Applied Geography, Vol. 5, No. 1, pp. 5-12, 1985
8 Pages Posted: 19 Sep 2010
Date Written: January 1, 1985
The paper employs statistical hypothesis tests to explore the question of whether natural hazards (hail and tornadoes being considered here) are or are not intertemporally random. The answer to this question, at least for these two hazards, is surprising and has important policy implications: hazards appear to be more likely in year t if an event was experienced in year t- 1: hence, apparent ‘Gambler’s Fallacy’ behavior on the part of farmers and others may indeed be rational. Should this result hold for a full range of climate-related hazard types, as we suspect, hundreds of millions of dollars of crop loss and other damages may be preventable (e.g., rotating to frost-resistant crops if past events suggest greater than usual likelihood of early or late frost}. The degree of positive serial correlation is also seen to vary a great deal regionally. with individuals in some states being unable to benefit from knowledge of prior hazard occurrence.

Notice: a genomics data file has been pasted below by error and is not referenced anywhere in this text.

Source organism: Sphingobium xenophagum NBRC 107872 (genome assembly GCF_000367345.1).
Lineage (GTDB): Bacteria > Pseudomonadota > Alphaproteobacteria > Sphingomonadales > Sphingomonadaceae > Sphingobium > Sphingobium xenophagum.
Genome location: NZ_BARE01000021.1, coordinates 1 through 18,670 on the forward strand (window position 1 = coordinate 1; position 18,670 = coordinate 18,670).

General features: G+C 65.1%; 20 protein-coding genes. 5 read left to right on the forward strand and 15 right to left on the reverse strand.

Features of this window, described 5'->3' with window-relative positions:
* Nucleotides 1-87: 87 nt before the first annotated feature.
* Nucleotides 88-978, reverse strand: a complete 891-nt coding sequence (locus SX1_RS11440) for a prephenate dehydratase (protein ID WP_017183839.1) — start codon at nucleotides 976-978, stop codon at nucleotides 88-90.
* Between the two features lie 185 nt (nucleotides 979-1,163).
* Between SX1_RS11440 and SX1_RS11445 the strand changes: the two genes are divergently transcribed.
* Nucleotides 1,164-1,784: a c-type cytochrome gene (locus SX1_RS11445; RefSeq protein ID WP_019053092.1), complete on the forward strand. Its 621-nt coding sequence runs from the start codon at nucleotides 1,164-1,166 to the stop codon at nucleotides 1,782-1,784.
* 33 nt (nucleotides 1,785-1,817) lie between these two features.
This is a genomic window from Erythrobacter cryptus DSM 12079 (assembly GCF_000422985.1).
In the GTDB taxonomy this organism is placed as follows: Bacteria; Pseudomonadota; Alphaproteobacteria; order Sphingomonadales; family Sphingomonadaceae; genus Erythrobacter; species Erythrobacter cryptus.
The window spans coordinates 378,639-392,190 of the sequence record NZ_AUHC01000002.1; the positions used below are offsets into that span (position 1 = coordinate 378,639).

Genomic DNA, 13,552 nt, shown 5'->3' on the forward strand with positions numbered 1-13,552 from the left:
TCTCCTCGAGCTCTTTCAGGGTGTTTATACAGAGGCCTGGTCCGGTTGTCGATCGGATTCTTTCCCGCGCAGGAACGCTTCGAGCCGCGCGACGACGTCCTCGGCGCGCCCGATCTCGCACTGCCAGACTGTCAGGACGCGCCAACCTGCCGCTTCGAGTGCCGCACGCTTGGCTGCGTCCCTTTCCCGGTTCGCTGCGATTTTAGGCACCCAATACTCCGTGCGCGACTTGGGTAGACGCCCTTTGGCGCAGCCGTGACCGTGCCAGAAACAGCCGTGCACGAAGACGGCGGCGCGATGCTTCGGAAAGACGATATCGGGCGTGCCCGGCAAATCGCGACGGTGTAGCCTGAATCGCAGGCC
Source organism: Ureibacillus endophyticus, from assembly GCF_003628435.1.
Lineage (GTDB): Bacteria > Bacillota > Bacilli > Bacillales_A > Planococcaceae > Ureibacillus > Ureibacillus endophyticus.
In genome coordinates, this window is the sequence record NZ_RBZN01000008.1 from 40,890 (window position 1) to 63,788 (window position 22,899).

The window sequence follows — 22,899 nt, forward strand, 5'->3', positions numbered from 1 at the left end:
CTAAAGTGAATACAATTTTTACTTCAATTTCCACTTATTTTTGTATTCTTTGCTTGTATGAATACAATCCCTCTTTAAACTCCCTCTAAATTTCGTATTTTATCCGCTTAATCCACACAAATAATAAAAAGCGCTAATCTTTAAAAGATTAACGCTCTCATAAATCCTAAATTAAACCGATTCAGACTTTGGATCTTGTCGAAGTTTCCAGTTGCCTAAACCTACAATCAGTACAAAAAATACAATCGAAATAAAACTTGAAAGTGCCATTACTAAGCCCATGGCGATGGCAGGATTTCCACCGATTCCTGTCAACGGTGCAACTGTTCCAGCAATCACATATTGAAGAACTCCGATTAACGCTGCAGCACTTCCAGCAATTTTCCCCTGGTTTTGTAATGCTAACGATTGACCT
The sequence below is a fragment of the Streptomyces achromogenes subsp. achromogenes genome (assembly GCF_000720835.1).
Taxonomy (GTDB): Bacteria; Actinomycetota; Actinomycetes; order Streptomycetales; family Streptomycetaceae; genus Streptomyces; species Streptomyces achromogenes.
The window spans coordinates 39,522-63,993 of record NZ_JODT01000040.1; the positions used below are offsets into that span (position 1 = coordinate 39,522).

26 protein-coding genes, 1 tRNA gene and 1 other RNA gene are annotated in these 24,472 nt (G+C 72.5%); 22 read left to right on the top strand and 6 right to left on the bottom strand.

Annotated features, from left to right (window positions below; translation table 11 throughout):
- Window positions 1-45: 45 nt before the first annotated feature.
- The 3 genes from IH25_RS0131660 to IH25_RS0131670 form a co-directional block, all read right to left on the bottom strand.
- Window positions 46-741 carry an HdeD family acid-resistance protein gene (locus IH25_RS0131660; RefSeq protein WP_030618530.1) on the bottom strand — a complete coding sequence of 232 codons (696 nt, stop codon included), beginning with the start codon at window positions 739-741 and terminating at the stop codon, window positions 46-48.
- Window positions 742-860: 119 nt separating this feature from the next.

Keywords: Natural hazards, hail, tornadoes, intertemporal correlation of natural hazards
JEL Classification: H12, H43, Q10, Q19, Q28, Q38, Q54, Q58
Suggested Citation: Suggested Citation
Graves, Philip E. and Bresnock, Anne E., Are Natural Hazards Temporally Random? (January 1, 1985). Applied Geography, Vol. 5, No. 1, pp. 5-12, 1985. Available at SSRN: https://ssrn.com/abstract=1679224